The era of specific decor trends is on the wane. Rooms full of traditional or modern furniture have been replaced by a more eclectic sensibility, interior decorators and designers say.
Midcentury sofas on a Swedish-country, flat-weave rug. Vintage lighting and a concrete coffee table. An antique Indian sari coverlet on a sleek, lacquered bed frame.
Mixing and matching has become a trend in itself.
And this trend’s more liberating than limiting.
“The look is about combining decorative elements and mementos from your personal history – the places you’ve been, where you’re at and where you’re going – and arranging them artfully to create a stylish, beautiful, lived-in space,” says New York interior designer Elaine Griffin.
The explosion of inspirational media has helped drive the shift, she thinks; amateur decorators now get ideas and confidence from design blogs, TV shows and shelter magazines.
“Homeowners are at last masters of their own ships,” says Griffin. “We’ve revolutionized the term ‘eclectic’ as a design style.”
If you’re updating a room this fall, here’s a sampler of ideas to get the creative wheels turning.
Sizing things up (or down)
At the International Contemporary Furniture Fair this spring in New York, which presented a first look at what retailers will be offering for fall, designers were playing with scale, in lighting particularly.
California lighting company Cerno showed Silva Giant, a 7-foot-tall floor lamp with a slanted walnut base and barrel shade (www.olighting.com).
Moooi’s Raimond chandelier is a sphere of LED lights that evokes a fireworks burst, while MioCulture showed whimsical, glowing LED-lit floor-lamp cones. Tango Lighting’s Memory Floor Light has a 3-foot black, brown or white shade with a choice of dramatic interior colors (www.mioculture.com; www.tangolighting.com).
Big was big, but the show also featured lighting that occupied as little space as possible. Patrick Townsend’s SuperString series plays with naturally occurring patterns in science and astronomy. CP Lighting showed its New Growth collection of brushed aluminum branch-like fixtures (www.patricktownsend.com; www.cplighting.com).
Retailers will also be offering slivers of table lamps with a slim profile.
For its textile collection this fall, Crate and Barrel is putting linen front and center, but not the old-fashioned kind, says Sandy Kortright, a senior buyer at the retailer (www.crateandbarrel.com).
“For the fall collection, we hung our hat on linen that’s casual and soft. The idea is not to iron linen but keep it lovely, organic and casual, with a few soft wrinkles spread throughout,” she says. “The linen feels easy, welcoming and inviting to use.”
Indian-inspired soft cotton prints are also in vogue. West Elm ( www.westelm.com) and Crate and Barrel are offering pin-tucked, hand-blocked and embroidered textiles for beds and lounges.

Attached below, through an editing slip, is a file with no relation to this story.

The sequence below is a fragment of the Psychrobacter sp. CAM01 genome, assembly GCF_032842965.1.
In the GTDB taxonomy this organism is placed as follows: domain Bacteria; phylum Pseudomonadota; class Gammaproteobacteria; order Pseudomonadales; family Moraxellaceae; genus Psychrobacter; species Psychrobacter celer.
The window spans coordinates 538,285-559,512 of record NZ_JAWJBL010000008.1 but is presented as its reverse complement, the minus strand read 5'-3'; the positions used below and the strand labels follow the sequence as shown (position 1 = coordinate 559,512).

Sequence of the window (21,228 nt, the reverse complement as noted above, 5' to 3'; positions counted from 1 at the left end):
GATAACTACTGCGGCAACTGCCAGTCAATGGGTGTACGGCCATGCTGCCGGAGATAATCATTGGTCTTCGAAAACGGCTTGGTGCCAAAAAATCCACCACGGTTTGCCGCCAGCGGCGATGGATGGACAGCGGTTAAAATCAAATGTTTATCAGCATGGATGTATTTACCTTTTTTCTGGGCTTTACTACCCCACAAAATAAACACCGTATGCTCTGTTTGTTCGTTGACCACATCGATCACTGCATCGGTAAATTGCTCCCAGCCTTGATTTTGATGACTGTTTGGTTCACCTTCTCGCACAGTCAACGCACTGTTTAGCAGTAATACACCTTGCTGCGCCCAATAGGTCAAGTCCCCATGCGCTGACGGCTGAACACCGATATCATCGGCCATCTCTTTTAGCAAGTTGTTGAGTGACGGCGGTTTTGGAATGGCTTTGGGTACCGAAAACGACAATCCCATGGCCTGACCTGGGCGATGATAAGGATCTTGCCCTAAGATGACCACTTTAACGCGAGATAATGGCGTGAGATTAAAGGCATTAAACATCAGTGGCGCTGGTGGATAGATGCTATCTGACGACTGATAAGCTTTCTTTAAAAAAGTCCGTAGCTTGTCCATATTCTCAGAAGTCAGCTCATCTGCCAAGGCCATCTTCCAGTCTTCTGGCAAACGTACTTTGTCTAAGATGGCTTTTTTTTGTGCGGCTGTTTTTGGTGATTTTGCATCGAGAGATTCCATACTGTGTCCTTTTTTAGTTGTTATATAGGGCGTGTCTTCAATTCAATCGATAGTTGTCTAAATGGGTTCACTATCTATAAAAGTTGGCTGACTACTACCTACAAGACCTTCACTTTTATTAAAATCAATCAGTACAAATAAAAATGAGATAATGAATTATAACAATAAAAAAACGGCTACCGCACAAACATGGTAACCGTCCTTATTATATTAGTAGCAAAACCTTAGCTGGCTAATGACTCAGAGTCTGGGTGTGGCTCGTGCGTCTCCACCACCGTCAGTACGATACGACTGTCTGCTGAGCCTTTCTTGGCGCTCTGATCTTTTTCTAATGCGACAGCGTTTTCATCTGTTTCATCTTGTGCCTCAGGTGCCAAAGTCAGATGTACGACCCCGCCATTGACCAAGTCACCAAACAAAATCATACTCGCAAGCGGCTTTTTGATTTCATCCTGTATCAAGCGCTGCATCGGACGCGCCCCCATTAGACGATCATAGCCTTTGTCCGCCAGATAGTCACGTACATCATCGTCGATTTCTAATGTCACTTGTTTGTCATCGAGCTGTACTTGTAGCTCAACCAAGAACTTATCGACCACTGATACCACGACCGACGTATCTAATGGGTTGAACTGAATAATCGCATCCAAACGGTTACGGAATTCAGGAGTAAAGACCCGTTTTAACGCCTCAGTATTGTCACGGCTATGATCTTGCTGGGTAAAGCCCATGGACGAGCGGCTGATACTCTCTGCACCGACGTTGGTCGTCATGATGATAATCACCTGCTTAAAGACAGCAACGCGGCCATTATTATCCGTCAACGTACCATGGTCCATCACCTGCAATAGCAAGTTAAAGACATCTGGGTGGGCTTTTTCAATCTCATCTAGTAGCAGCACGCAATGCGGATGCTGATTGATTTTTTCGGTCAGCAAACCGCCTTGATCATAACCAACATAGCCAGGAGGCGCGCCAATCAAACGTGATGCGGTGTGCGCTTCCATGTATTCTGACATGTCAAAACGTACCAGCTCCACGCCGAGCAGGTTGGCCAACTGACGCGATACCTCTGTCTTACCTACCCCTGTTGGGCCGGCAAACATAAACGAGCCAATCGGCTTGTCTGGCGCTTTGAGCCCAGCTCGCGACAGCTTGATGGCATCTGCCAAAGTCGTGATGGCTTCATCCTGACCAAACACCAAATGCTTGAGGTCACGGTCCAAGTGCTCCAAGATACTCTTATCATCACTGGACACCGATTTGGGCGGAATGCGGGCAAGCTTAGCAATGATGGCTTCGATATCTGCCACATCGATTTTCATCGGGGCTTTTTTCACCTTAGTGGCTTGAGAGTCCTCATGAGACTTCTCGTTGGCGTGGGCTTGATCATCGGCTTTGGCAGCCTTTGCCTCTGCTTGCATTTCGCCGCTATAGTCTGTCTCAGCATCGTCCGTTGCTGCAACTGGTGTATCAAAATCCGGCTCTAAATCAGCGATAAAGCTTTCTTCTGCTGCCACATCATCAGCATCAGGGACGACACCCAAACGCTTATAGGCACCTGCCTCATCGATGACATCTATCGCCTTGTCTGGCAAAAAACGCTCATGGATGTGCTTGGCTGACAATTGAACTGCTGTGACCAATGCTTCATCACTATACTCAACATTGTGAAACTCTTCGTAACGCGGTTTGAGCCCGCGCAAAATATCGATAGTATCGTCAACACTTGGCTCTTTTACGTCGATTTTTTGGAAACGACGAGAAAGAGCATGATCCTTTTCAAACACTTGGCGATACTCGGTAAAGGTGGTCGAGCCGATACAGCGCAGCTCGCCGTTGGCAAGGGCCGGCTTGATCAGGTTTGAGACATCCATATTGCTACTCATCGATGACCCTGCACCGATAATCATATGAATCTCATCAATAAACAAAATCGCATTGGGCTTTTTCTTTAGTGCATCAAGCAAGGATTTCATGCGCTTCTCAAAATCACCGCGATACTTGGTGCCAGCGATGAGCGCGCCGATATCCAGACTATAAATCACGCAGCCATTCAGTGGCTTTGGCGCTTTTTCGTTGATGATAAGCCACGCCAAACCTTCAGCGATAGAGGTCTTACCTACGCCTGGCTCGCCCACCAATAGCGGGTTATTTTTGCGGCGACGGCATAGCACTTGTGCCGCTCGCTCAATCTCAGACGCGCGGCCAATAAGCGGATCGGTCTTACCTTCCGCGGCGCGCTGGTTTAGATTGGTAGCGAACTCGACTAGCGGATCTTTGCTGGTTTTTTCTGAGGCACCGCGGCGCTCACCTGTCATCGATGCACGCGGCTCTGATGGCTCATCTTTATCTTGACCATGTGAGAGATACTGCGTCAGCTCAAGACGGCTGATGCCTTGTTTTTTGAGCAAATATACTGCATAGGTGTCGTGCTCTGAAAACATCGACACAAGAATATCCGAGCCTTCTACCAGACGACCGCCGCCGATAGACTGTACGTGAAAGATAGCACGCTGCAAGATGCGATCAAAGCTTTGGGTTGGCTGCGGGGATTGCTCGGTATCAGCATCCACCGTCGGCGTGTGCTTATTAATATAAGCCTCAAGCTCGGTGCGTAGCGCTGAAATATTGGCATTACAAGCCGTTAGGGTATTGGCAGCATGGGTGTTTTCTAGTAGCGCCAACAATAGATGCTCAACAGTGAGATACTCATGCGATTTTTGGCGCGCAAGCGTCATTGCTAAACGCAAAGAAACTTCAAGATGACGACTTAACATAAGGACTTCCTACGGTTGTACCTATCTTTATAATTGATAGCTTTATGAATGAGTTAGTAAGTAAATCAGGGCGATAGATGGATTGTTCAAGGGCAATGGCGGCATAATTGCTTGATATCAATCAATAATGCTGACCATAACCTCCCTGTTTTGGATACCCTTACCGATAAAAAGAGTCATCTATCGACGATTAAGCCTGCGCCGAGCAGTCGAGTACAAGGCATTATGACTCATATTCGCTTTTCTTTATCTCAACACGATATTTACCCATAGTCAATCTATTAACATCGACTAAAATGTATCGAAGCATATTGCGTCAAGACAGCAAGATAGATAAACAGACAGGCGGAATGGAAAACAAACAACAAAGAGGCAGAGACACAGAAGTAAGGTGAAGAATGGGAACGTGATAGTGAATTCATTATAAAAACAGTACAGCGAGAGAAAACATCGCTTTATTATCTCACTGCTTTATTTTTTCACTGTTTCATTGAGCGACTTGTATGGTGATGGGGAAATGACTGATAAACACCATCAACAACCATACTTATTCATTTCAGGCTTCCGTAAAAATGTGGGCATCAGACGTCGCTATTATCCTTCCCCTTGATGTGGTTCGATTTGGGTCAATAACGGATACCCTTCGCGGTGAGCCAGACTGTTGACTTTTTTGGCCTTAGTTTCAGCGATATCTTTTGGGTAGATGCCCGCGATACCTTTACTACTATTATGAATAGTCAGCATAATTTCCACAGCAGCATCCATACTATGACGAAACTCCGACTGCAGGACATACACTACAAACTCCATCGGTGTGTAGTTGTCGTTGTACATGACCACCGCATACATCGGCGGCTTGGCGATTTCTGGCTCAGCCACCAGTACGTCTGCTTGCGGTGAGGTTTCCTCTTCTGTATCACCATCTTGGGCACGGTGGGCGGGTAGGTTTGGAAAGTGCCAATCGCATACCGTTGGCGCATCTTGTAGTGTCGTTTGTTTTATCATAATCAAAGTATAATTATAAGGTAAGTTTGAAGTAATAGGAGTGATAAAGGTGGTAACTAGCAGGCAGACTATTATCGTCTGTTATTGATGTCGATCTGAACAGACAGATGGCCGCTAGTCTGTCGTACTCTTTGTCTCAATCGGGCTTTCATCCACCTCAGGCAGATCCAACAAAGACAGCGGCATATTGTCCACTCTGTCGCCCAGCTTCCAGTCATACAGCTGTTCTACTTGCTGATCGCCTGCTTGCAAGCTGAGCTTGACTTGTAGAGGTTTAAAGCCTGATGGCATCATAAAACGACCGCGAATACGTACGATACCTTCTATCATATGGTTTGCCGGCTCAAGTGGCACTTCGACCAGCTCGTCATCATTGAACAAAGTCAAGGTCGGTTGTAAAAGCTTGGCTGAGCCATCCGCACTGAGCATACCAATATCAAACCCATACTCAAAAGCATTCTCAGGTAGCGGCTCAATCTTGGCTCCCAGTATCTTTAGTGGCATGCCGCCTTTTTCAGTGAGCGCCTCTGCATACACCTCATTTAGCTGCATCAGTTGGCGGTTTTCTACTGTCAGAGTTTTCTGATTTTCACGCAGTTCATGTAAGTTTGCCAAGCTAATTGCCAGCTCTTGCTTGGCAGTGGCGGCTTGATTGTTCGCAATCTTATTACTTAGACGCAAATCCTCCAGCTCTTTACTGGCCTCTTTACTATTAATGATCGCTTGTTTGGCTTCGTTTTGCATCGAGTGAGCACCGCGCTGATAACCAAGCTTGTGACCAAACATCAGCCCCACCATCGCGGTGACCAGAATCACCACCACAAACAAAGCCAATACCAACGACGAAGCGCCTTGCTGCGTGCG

You’ll see a range of throws in various textures, from cashmere to quilted motifs to nubby wools. There are thick, chunky knitted weaves on blankets, ottomans and rugs, but luxe wool and silk blankets as well.
Designer James de Wulff is turning concrete into small tables; concrete and stone – either real or faux – are being incorporated into many pieces this fall, including tables, lamps and accessories such as vases and outdoor planters (www.2modern.com).
Look for warm metallics, too.
“Yellow metals – gold, brass and bronze – are turning up everywhere, as posts on bookcases, shelves, cutlery, edging and details of china, decorative objects, picture frames, furniture legs and feet,” says Griffin.
Lighting designer Tom Dixon has a collection of gleaming copper shades on iron bases, a cylindrical web of etched stainless steel and a cool collection of angular gem-shaped fixtures done in sand-casted nickel-plated aluminum (www.tomdixon.net).
Several retailers are combining rustic elements – such as wood slabs, industrial metals and rougher textiles – with chrome, plastics or luxe fabrics for a style tagged “rustic modern.” These are versatile pieces that could sit well in a lot of living spaces.
You’ll find pickled or washed grainy woods in furniture from Bernhardt and others, replacing some of the deeper ebony woods of past seasons. Crate and Barrel’s Jeremiah rocker is a chalet-ready chair with a woodsy fabric cover. The Fonda rug incorporates slivers of rocky hues in a graphic floor covering.
West Elm has a desk that’s a mango wood slab on an iron base. There’s a shaggy wool rug here, too, that adds texture and dimension.
Pottery Barn has a collection of chunky, silvered-glass lamp bases with character, especially when paired with burlap lampshades (www.potterybarn.com).
Pattern and color
A wide range of neutrals are strong colors for fall. Think deeper hues of graphite, chocolate and slate balanced by lighter tones of ash and stone – a mix of rock and woodland hues.
There’s still a lot of punch in the palette, however. Citron and mustard work well with the neutrals. At the modern end of the spectrum, neons and deep pink provide counterpoint to muted naturals such as vanilla and soft white. Saturated hues such as oxblood, orange and ruby add heat and energy, and blues are big – sapphire, teal and navy play well with deeper tones as well as whites and creams.
Accent pieces such as pillows and rugs are a good way to incorporate new color; look for examples in small furnishings, tabletop items and towels and rugs.
Jacquard, ikat, paisley, tile and hand-block motifs are all over bedding and throw pillows as well as rugs. Graphic modern patterns are also strong.